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beezum88 08-19-2006 02:20 PM

Which IP Address do I Use for print sharing?
Okay, I've been trying to set up a print share hosted by my linux machine over an apple network. I found instructions on how to do it at However, this site doesn't tell you which ip address to use.

When I typed "ifconfig" in Konsole, I got this:

eth0 Link encap:Ethernet HWaddr 00:50: DA:08:AE:18
inet addr: Bcast: Mask:
inet6 addr: fe80::250:daff:fe08:ae18/64 Scope:Link
RX packets:22606 errors:0 dropped:0 overruns:0 frame:0
TX packets:15268 errors:0 dropped:0 overruns:0 carrier:0
collisions:0 txqueuelen:1000
RX bytes:22393334 (21.3 Mb) TX bytes:2605861 (2.4 Mb)
Interrupt:11 Base address:0x1000

lo Link encap:Local Loopback
inet addr: Mask:
inet6 addr: ::1/128 Scope:Host
RX packets:28028 errors:0 dropped:0 overruns:0 frame:0
TX packets:28028 errors:0 dropped:0 overruns:0 carrier:0
collisions:0 txqueuelen:0
RX bytes:4786422 (4.5 Mb) TX bytes:4786422 (4.5 Mb)

I tried both and and the Mac still won't print to the printer on the linux machine. then I went to and got as my public IP Address. It didn't work either. If I'm using the wrong string of numbers, then which one should I use?

The only other reason I can think of that this doesn't work is that port 631 isn't open in the firewall.


KenJackson 08-19-2006 04:36 PM

Is the Apple network inside or outside your firewall?

This is a crucial question. If it is inside the firewall, which probably means it is in the same building, then the right IP address is the (Never use to go from one machine to another.)

If it is outside the firewall, then the packets have to travel across the internet, so you must use your external IP address, (BTW, you could have also found this at

But for an external connection there is one more very important step. You have to log into your router and configure it to forward port 631 to local IP address

If you think you have everything setup correct and you just can't figure out where the packets are getting lost, you could install and run wireshark (formerly ethereal). It's a very powerful (but not simple) tool to detect what network traffic is doing.

trashmanal 08-19-2006 04:36 PM

Check your network configuration
I am a newbie at Linux, but I do know quite a bit about networks and IPs. is the address any machine uses to refer to itself, so this is never a good choice. is your address on the internet, your other local machines might see this as your linux machine... but if they did, they would go through the internet first to get to it, rather than through your network, and most print sharing I've seen over the net doesn't work very well.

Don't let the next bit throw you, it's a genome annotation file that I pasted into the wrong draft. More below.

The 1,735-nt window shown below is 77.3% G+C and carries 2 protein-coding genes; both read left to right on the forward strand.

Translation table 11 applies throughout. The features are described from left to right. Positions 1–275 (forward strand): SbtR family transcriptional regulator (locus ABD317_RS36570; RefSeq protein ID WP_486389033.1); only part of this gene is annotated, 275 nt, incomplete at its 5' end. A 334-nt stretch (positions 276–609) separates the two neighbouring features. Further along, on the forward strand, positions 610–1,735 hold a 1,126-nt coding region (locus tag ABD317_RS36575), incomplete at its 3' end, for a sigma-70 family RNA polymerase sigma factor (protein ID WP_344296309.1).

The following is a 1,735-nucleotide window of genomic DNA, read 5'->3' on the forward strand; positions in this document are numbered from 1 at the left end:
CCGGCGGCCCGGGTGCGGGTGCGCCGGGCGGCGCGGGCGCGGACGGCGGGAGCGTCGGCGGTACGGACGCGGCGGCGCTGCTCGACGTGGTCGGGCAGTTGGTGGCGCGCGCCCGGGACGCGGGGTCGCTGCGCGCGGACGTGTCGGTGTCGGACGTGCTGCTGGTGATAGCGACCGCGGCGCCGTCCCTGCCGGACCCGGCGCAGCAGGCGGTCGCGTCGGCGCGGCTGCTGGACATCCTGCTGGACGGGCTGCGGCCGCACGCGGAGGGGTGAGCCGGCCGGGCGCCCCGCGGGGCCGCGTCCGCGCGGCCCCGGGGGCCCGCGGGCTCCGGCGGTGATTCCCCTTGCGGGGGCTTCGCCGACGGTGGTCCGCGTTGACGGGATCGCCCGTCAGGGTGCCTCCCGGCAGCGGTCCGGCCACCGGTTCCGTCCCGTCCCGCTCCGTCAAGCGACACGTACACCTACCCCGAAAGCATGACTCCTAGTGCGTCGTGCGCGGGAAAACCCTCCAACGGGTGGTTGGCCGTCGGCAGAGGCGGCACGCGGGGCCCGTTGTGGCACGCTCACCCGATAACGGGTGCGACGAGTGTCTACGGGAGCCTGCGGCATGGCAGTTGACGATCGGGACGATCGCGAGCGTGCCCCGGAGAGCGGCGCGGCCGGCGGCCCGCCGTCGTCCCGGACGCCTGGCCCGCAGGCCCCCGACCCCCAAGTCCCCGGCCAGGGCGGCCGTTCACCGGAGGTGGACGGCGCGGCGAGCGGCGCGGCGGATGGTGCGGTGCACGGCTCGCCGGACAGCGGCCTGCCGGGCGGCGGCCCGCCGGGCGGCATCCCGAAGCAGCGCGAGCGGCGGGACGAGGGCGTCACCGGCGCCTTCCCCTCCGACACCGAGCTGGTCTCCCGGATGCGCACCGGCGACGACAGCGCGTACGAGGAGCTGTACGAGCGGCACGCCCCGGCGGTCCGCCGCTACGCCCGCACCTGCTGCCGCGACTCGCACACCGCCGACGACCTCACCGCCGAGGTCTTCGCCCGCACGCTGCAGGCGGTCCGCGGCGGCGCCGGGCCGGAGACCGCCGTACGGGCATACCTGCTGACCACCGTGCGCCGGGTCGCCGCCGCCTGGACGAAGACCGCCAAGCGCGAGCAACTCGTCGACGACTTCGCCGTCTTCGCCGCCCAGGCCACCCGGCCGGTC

That being said, the first "inet address" SHOULD be the one you're using. However, the address that's being used I find to be a little odd. This can be used for local addressing, but isn't the usual choice. What are the IP addresses of your other machines?

All of your machines may have a local IP of 192.168.0.x where x can pretty much be any number 1-255.

Either way, they should all begin with 10.0, or all begin with 192.168 (or 172.16 is another option). If you have one computer or set that's 10.0 and the rest 192.168 or something else, they won't as easily talk to eachother.

Other sets of numbers will work, but those are the ones least likely to give you trouble.

Are you using DHCP? Usually that will automatically set you up with IPs that work.

beezum88 08-20-2006 11:14 PM

I now have the correct IP address! Thank you! ... still won't work :-/
I checked the IPs on my other machines and they are all 10.0.1.x with x being a number 1-5. However, when I put in as the location of my printer and tried to print, either of two things happened, with no apparent pattern as to which one occured when:

1. The operation times out in the "connecting to printer on port 631" phase OR

2. The print jobs arbitrarily stop

Just out of curiosity, I got in the terminal in one of the macs and signed in to the linux box using SSH, so I know there's no problem with the IP address. I also turned off the firewall on the linux box to see if it was interfering with the printer connection and no such luck. So thanks for the comments, but I appear to be back at square one anyway.

Just one curiosity question, though. If the isn't used in the local network, and it isn't used for the internet, then what is it good for?

KenJackson 08-21-2006 05:22 AM


Originally Posted by beezum88
Just one curiosity question, though. If the isn't used in the local network, and it isn't used for the internet, then what is it good for?

Well, one thing it's good for is checking on your printers. Cups is administered via a web interface with at http://localhost:631/. The name localhost is resolved by reading from your /etc/hosts file. Cups is actually running a little webserver that only works on the computer it is run on.

If you are running a real web server, ftp server, or other server, you can usually access it and test it the same way by selecting the right port or letting it go to the default.

As for your printer problem, that http://localhost:631/ link would be a good place to search for answers, both to actually manage the print queue and to read the documentation.

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